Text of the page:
Stack Overflow is a community of 4.7 million programmers, just like you, helping each other.

Join them; it only takes a minute:

Sign up
Join the Stack Overflow community to:
  1. Ask programming questions
  2. Answer and help your peers
  3. Get recognized for your expertise

We have a set of C macros, here, for using the preprocessor to do bitfield operations, and we run into warnings when attempting to use these macros in visual studio. The problem can be demonstrated very easily:

#define BITFIELD_WIDTHMASK(Width) \
    ((Width) >= 32 ? ~0x0ul : (1ul << (Width)) - 1)

unsigned long foo(void)
{
    return BITFIELD_WIDTHMASK(32);
}

Compiling this with MSVC yields the warning:

test.c(12) : warning C4293: '<<' : shift count negative or too big, undefined behavior

This isn't a behavior problem - the << operator won't be used in this case, and that should be detected at compile time. But does anyone have any suggestions about how to rewrite the macro to avoid the warning? Or, failing that, how to redesign the macro interface for this?

Thanks in advance

share|improve this question
up vote 3 down vote accepted

What about:

#define BITFIELD_WIDTHMASK(Width) \
    ((Width) >= 32 ? ~0x0ul : (1ul << (Width % 32)) - 1)

?

share|improve this answer
    
Works, and is clean and tight. Exactly what I was after. Thanks! – Aidan Cully May 4 '10 at 22:37
    
This is as efficient when Width is a constant. If it is a variable however, it may have lower runtime efficiency than a shift if that matters. Still; covers all the basis. +1. – Clifford May 4 '10 at 22:48
#define BITFIELD_WIDTHMASK(Width) (((0x80000000ul >> (32-Width)) << 1) - 1)

Or to handle width of 0 as well as requested...

#define BITFIELD_WIDTHMASK(Width) \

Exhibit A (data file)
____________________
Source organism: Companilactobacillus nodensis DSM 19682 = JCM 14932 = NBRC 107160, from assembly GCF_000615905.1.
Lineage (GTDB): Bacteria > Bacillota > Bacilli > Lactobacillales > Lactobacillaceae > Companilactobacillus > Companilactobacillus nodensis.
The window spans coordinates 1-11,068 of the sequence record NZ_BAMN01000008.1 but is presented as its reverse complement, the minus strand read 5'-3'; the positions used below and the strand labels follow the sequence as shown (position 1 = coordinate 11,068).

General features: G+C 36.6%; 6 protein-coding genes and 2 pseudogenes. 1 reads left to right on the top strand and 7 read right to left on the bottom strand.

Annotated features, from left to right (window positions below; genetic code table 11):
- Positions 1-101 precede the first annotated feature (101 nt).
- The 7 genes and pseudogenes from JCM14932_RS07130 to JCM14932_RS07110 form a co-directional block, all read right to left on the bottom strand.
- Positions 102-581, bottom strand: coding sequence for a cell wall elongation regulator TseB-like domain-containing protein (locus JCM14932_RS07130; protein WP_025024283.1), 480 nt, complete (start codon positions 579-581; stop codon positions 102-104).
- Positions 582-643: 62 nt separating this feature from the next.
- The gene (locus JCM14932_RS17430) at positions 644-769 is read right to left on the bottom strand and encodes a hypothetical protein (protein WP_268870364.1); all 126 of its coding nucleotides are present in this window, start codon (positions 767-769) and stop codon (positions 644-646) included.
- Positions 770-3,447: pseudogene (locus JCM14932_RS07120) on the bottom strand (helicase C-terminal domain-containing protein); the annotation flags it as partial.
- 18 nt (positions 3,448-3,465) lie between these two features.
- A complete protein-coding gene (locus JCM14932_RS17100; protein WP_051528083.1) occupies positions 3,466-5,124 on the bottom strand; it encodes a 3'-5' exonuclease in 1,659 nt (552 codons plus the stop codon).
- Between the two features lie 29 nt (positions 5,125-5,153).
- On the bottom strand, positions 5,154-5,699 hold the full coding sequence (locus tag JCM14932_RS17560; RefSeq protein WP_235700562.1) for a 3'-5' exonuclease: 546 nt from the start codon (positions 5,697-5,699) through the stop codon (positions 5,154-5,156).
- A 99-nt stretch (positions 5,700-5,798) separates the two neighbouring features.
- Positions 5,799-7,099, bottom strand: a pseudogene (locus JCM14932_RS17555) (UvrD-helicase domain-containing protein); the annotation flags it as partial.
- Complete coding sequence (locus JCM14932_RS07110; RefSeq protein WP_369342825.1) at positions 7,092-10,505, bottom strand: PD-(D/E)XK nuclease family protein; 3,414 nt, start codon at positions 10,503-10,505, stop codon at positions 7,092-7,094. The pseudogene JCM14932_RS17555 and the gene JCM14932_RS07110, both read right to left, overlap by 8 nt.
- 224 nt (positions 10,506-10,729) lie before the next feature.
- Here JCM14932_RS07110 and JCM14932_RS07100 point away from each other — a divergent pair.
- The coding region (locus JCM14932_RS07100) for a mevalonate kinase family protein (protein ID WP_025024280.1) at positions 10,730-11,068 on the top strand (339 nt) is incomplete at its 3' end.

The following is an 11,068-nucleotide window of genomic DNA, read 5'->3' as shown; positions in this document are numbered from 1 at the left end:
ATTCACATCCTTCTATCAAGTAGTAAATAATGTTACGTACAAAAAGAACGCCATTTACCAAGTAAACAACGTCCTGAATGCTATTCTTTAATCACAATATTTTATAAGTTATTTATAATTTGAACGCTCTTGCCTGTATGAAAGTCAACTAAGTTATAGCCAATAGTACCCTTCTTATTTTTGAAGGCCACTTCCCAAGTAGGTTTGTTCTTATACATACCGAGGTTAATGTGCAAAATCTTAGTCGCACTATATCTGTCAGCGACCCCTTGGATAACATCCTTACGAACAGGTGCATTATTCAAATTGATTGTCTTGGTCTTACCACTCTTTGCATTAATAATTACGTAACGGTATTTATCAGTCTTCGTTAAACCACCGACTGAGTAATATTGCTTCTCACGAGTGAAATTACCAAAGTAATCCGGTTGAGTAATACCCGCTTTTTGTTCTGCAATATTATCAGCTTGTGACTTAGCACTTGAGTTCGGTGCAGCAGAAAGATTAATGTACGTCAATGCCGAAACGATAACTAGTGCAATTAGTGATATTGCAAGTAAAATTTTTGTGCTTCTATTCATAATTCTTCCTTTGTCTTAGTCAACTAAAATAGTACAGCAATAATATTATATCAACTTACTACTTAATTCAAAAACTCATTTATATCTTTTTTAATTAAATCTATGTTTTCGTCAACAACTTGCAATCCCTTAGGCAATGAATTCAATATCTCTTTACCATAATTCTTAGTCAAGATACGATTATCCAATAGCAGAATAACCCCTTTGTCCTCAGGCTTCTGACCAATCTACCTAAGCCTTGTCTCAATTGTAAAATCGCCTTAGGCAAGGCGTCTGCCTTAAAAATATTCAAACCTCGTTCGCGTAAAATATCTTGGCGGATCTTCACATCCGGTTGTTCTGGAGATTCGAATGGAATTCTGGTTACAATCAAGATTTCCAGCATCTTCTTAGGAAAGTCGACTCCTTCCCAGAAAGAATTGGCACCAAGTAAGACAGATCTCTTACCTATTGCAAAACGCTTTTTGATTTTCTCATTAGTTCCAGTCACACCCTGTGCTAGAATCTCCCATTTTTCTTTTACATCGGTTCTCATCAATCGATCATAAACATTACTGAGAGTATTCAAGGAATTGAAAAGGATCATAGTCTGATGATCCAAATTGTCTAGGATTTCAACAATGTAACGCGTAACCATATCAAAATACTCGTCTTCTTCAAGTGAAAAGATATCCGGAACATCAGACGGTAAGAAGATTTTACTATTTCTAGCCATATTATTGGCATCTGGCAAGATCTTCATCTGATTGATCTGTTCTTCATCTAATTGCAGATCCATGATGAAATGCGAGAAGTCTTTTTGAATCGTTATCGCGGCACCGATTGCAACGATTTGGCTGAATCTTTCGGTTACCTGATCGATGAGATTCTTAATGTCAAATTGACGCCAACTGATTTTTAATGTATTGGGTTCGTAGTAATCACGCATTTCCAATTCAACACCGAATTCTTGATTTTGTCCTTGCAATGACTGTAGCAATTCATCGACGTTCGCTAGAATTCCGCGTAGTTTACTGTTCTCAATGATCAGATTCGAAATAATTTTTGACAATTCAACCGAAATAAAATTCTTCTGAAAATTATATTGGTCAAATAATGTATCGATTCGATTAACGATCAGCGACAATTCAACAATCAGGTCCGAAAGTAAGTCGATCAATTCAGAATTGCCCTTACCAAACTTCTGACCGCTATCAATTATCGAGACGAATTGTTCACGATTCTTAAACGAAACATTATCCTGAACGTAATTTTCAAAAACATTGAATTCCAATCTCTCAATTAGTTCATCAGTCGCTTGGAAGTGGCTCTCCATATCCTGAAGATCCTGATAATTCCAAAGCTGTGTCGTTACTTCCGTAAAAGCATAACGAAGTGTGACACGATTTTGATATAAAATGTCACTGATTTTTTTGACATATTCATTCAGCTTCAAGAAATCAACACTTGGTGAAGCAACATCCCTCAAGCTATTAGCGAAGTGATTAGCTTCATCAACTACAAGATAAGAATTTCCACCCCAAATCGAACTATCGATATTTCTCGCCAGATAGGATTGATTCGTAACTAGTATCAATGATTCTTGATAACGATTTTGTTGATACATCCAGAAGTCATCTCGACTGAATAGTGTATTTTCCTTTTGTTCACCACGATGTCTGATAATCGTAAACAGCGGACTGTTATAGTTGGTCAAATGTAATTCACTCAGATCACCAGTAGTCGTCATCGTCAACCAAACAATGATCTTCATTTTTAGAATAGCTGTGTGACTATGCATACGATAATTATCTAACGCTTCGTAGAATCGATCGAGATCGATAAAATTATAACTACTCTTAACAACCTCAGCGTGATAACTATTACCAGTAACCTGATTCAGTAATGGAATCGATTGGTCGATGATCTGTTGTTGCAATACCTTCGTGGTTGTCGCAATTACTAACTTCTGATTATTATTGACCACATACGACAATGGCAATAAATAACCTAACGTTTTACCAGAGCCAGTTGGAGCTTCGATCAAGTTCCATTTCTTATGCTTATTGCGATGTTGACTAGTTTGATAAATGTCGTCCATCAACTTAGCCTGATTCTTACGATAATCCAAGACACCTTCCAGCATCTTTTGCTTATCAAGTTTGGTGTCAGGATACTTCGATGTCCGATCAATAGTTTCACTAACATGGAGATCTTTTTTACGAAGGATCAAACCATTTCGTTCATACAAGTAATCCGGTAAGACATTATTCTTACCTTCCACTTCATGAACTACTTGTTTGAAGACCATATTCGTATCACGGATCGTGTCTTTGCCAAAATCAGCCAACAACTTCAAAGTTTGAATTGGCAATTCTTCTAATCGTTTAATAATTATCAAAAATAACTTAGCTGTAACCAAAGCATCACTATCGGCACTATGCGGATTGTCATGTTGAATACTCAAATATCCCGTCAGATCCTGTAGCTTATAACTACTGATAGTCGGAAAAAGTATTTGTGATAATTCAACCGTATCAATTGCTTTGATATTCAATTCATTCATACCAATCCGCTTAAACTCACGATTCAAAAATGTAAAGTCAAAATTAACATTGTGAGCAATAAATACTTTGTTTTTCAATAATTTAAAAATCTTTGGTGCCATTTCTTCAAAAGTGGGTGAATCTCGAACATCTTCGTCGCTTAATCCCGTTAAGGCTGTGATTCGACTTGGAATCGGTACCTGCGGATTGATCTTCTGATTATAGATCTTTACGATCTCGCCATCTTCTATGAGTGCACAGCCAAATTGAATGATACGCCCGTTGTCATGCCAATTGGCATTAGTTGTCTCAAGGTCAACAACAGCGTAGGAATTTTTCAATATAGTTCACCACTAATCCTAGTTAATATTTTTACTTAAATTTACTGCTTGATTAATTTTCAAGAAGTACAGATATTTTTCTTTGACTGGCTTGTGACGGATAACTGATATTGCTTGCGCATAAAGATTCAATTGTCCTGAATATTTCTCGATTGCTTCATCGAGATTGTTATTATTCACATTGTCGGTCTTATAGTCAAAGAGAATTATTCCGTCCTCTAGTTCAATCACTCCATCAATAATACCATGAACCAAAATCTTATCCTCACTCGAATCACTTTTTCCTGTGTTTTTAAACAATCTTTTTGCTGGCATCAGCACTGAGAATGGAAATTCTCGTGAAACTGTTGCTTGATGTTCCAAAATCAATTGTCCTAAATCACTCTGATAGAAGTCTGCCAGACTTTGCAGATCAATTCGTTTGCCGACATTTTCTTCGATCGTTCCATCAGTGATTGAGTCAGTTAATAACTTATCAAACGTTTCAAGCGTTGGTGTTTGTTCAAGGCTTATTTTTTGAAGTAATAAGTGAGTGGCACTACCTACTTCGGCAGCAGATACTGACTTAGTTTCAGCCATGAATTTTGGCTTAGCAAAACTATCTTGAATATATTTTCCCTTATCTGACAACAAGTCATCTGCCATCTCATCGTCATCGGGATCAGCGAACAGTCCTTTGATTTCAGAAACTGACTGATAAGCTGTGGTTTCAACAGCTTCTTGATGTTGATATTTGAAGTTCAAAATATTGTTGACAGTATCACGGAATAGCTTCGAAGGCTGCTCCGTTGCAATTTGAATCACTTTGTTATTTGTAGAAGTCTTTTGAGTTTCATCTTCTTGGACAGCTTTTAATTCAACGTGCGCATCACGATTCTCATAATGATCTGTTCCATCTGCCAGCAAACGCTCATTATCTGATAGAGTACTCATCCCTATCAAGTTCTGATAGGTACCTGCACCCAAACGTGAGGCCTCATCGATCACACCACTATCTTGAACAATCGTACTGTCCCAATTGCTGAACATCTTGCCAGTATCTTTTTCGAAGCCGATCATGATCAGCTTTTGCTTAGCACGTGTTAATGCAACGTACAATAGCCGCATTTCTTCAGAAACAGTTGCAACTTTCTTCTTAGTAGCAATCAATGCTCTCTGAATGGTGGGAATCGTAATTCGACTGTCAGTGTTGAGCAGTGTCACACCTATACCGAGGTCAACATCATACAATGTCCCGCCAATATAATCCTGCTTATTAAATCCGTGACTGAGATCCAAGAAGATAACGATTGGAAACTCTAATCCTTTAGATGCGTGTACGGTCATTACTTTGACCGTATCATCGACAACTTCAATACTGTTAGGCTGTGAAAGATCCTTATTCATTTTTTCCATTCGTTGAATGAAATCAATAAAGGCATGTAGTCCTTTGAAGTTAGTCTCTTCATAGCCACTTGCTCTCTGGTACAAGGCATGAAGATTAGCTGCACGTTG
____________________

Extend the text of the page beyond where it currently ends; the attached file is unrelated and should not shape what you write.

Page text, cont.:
((Width) >= 32 \
  ? ~0x0ul \
  : (((1ul << ((Width)/2)) << ((Width)/2)) << ((Width)&1)) - 1)
share|improve this answer
    
It solves the problem stated, but has a similar problem when given a Width argument of 0. – Aidan Cully May 4 '10 at 21:14
    
#define BITFIELD_WIDTHMASK(Width) ((Width == 0) ? 0 : (Width == 1) ? 1 : (Width == 2) ? 3 : (Width == 3) ? 7 : (Width == 4) ? 15 : ... ;-) – Doug Currie May 4 '10 at 21:22
    
@Aidan Cully: What result did you want for BITFIELD_WIDTHMASK(0)? because this results in 0xffffff (i.e same as BITFIELD_WIDTHMASK(32)). Yours gave zero. But maybe a bit width of zero serves no purpose. – Clifford May 4 '10 at 21:57
    
@Clifford: No, the first macro in this answer gives undefined behaviour for width 0, since it tried to shift by 32. – caf May 4 '10 at 22:14
    
@Clifford - The intention is that BITFIELD_WIDTHMASK(x) return a number with the low-order x bits set, and the rest cleared. So an argument of 0 should result in 0, and an argument of 32 should result in 0xffffffff. A 0-width field serves the purpose of making attempts to write/read that field no-ops, which might be useful for documentation, or for compatibility purposes. – Aidan Cully May 4 '10 at 22:17

The preprocessor not the compiler evaluates the expression when Width is a literal constant, and it is too dumb not to evaluate both sides on the ?: expression. I guess because it does not process it at all but rather inserts an ?: expression with constant operands!

If a width of zero is not required, the following is a simplification that works for 1 to 32:

#define BITFIELD_WIDTHMASK(Width) (~0ul >> (32-(Width)))

It seems to me that if you know the width is zero, (perhaps to disable a feature), which is implicit if you use a literal zero constant, it would be reasonable to just use zero rather than invoke the macro.

share|improve this answer
    
This seems just as likely to cause the spurious warning as the OP's definition, just on a different set of Width values (the OP's code was correct C, it's just that for some reason the compiler couldn't see that the shift would never be evaluated when Width was too large). – caf May 4 '10 at 22:18
    
You'll notice that my original solution had a limit like that, but that didn't stop the compiler from warning about the invalid shift. I just tried this version of the macro with the compiler I mentioned, and it generates the same warning. – Aidan Cully May 4 '10 at 22:23
    
@Aidan Cully: Yes I just realised that, test error on my part: The problem is that the pre=processor still evaluates both right-hand operand expressions in the ?: even when the Width is a constant. I have modified the post (which may render the valid comments obsolete, but just ignores the problem!) – Clifford May 4 '10 at 22:43

Your Answer

 
discard

By posting your answer, you agree to the privacy policy and terms of service.

Not the answer you're looking for? Browse other questions tagged or ask your own question.